Hoardings—both legal and illegal—still dot the city skyline, while the new advertising bylaws are yet to come into effect.
Bengaluru: The pandemic may be subsiding, but the real disease plaguing the city—hoardings and distracting advertisements—may not go away anytime soon.
“They are not even different ads, just the same ones over and over again,” said Sangeetha D R, who commutes to the city from Doddaballapur thrice a week. “From NES at Yelahanka to Palace Road, you are bombarded with ads.”
Hebbal flyover especially is littered with political and corporate advertisements targeting commuters. During the Aeroshow 2021, advertisements by the Bharatiya Janata Party (BJP) congratulating Defence Minister Rajnath Singh dotted lampposts and hoardings across North Bengaluru. The Bruhat Bengaluru Mahanagara Palike (BBMP) was criticized on social media for allowing those advertisements.
However, according to BBMP’s Advertising Department, the BBMP and Hindustan Aeronautics Limited (HAL) were granted permission by the High Court of Karnataka to put up temporary hoardings to provide “public information”, as was the case in 2019.
In 2018, the council members of the BBMP unanimously voted to ban all advertisement against the public right of way, and to bring out a new draft of bylaws that help govern advertising in public spaces called the Bruhat Bengaluru Mahanagara Palike Outdoor Signage & Public Messaging Bylaws, 2018 replacing the existing bylaws from 2006. Although the previous council voted to pass the bylaws, the Karnataka government withheld its approval of the bylaws putting the BBMP’s policy on advertising in limbo.
The Karnataka High Court had previously intervened in the matter several times and asked BBMP to remove all political and commercial ads/hoardings from the city without exception, including on bus terminals.
While the BBMP has managed to enforce the ban in much of the city, huge advertisements against public right-of-way still dot prominent locations within the city. Skywalks near the Jawahar Lal Nehru Planetarium and the BBMP building itself carry commercial ads.
“Those are ‘legal’ ads,” said P. Venkatesh, Joint Commissioner (Finance) of BBMP “They have got stay orders from the High Court. We have no authority to remove them. We have cracked down on people putting up illegal ads and will continue to do so.”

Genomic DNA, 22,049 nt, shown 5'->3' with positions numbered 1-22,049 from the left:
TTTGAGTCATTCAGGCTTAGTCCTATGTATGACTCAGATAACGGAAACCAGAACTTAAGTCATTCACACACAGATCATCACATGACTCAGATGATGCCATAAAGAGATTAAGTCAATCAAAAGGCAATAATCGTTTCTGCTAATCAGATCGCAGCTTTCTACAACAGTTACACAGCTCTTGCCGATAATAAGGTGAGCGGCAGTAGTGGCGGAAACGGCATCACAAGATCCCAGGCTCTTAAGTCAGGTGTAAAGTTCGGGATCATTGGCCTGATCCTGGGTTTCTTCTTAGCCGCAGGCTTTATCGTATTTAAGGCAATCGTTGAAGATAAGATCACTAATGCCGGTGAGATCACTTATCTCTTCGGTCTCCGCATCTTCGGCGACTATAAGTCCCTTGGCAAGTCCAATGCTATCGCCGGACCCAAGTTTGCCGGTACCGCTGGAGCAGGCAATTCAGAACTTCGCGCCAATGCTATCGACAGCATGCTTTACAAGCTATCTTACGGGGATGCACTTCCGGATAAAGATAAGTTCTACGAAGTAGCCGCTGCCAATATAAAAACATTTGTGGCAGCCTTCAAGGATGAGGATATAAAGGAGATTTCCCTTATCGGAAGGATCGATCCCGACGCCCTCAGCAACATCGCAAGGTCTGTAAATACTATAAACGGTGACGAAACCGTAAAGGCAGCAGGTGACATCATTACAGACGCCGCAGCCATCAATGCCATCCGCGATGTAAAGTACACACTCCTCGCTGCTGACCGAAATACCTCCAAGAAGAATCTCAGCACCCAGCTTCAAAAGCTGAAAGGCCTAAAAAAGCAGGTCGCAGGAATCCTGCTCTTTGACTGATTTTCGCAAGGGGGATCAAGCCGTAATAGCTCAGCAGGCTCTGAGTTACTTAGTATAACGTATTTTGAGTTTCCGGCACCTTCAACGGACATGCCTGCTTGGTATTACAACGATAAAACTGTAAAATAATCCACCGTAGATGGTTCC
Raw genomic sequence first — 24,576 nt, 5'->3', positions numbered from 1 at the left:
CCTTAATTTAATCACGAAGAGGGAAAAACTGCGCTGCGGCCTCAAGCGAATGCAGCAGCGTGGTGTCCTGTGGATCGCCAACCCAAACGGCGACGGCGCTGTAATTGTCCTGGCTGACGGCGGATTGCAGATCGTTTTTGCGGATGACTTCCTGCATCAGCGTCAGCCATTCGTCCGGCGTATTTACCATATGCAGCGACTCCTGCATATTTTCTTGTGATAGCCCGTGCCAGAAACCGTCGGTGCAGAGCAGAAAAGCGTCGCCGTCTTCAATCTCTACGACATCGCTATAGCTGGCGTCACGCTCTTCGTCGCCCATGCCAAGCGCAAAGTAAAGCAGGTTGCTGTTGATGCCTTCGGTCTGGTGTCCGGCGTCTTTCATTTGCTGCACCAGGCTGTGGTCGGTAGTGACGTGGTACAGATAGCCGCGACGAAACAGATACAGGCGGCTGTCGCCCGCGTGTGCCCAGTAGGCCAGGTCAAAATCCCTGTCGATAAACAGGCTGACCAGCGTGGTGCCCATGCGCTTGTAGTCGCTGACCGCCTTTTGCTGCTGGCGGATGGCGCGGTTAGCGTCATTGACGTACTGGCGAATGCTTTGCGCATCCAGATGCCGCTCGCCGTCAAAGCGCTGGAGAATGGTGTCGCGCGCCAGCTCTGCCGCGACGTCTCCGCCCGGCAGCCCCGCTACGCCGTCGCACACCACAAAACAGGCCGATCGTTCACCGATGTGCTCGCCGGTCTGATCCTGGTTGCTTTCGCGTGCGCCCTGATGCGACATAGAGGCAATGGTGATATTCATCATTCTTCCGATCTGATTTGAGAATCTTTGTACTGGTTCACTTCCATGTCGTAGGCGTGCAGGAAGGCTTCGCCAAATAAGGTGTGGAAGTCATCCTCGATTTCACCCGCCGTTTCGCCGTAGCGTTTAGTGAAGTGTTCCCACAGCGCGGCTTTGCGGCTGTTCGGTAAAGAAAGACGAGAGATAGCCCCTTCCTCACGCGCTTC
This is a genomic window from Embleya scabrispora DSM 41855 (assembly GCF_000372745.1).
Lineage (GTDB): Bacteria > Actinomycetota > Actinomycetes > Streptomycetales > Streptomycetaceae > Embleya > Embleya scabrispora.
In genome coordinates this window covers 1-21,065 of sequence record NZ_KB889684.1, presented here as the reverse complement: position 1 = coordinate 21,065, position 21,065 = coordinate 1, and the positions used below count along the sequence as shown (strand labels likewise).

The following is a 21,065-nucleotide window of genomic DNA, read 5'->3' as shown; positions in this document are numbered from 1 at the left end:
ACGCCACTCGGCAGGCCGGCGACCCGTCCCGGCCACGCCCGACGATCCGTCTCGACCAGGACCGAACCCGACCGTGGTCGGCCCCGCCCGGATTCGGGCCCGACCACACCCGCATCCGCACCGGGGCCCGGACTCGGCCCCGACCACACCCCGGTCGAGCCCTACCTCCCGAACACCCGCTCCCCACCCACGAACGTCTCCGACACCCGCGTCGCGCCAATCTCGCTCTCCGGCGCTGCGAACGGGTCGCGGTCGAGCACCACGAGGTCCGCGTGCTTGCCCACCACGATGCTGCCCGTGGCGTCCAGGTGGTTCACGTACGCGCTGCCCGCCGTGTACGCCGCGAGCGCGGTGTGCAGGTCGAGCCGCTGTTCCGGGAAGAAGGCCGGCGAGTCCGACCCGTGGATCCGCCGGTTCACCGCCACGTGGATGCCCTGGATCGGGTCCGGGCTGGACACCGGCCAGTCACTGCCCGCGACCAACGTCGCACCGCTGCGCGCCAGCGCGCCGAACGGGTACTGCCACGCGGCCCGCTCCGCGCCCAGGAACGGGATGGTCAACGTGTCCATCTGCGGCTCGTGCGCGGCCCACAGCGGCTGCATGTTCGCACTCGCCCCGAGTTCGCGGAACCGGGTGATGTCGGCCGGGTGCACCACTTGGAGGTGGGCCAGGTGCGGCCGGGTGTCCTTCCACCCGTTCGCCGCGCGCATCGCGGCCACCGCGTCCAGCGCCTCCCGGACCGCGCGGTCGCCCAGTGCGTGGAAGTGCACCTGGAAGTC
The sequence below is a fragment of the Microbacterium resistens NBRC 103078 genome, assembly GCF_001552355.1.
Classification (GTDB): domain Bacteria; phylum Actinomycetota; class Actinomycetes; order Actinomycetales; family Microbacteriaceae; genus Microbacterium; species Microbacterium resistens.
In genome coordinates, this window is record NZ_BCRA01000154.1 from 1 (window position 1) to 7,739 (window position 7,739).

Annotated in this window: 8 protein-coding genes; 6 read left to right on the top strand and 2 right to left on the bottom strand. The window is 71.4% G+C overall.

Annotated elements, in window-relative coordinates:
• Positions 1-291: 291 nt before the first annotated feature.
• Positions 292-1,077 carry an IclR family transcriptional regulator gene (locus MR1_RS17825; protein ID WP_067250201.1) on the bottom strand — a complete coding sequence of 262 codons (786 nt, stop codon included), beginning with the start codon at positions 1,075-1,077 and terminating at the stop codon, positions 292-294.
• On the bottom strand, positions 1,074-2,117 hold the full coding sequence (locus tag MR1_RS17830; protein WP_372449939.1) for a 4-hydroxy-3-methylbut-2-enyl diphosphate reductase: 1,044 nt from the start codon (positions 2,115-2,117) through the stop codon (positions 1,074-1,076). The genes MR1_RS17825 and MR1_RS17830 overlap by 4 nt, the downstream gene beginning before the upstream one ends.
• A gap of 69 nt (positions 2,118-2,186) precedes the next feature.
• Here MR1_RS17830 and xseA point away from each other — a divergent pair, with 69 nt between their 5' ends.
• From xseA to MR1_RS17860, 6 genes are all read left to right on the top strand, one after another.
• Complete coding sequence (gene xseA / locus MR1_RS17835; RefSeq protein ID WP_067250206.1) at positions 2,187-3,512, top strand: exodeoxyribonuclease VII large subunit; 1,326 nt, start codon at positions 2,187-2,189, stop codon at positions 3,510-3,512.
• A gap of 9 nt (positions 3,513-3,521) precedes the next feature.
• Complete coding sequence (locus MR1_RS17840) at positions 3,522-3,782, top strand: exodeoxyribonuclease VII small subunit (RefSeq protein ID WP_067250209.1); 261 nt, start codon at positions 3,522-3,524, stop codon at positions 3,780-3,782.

According to Mr. Venkatesh, the BBMP hasn’t issued new permits for private companies to advertise in public places since 2015, but a few companies had their three-year contracts renewed by the state government in 2018, complicating the issue of removing them for the BBMP.
It’s a similar situation with the Hebbal flyover and the surrounding areas. According to BBMP’s Advertising Department, Avinashi Ads, a private company, holds a 30-year contract with the Bangalore Development Authority to place commercial ads in return for beautifying and maintenance of the flyover.
Shrimoyee Bhattacharya, an expert on sustainable development of cities says huge billboards that are placed to attract commuters are not only a traffic hazard but are also environmental concerns.
“In any developing city hoardings or any other form of unregulated outdoor advertisements will lead to exploitation and even irreversible ecological damage,” she said. “Huge billboard advertisements are not only unpleasant to look at but also use non-eco-friendly materials in construction and harm fragile urban ecosystems.”
When the High Court of Karnataka allowed the BBMP and HAL to put up temporary ads during Aeroshow 2019, it asked them to only use 100 percent cotton materials on wooden structures. For Aeroshow 2021, it’s not clear if the same measures were taken.
In November 2020, the BBMP Commissioner N. Manjunath Prasad ordered a survey of structures used for advertising, including ones that don’t have advertisements on them. The survey was supposed to help the BBMP identify illegal structures and their removal by February 19, 2021. Despite the deadline passing, the city’s skyline is still dotted with iron and steel structures.